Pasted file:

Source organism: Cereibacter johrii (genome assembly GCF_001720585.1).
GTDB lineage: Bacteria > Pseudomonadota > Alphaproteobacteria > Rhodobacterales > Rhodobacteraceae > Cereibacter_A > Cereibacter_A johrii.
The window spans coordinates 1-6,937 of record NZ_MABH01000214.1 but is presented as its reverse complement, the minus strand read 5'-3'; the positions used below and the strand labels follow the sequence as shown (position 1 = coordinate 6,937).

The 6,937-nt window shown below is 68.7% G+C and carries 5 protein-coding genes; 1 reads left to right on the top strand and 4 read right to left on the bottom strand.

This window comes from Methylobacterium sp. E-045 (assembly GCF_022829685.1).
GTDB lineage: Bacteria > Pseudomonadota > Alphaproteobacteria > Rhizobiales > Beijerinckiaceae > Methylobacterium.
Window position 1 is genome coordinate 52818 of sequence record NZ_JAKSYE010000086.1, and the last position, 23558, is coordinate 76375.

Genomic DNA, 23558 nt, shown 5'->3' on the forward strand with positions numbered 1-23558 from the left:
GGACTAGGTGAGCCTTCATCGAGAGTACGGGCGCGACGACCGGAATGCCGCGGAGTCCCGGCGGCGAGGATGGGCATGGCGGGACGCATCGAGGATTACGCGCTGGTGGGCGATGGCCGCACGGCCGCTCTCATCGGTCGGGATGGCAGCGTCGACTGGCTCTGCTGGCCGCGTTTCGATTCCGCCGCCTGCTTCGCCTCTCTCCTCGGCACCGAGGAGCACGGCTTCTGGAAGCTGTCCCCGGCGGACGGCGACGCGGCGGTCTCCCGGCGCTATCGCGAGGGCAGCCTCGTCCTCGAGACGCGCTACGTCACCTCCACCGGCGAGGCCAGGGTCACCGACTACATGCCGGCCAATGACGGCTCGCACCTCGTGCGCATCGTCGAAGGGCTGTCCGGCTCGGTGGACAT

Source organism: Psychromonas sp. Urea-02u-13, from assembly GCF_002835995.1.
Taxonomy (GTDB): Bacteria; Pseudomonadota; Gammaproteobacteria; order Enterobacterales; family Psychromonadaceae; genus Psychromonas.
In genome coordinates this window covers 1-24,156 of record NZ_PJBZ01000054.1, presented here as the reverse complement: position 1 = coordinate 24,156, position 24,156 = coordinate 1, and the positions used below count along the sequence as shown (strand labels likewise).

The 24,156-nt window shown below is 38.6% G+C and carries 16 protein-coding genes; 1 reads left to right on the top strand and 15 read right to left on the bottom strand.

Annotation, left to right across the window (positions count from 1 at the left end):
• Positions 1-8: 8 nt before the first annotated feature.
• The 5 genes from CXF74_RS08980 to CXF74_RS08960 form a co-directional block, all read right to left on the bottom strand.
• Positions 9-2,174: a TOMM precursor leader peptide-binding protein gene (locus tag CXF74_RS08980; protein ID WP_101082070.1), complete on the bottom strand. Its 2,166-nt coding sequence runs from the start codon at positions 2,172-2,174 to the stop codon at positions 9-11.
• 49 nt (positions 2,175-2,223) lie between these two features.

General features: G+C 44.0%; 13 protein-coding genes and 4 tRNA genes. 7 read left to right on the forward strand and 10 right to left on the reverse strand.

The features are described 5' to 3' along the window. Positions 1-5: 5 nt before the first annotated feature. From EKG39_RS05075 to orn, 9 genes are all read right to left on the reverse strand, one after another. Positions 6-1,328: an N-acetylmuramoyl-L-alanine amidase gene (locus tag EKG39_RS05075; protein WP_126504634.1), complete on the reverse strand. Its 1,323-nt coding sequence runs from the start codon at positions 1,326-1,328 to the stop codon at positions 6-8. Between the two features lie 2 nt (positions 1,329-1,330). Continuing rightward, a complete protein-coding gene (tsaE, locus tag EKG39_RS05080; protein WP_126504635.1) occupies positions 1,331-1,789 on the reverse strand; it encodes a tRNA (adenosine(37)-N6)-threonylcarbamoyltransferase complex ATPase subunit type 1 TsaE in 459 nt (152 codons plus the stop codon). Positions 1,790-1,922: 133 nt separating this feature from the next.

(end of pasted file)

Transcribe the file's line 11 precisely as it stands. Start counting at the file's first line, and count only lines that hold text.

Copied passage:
Taxonomy (GTDB): Bacteria; Pseudomonadota; Gammaproteobacteria; order Enterobacterales; family Psychromonadaceae; genus Psychromonas.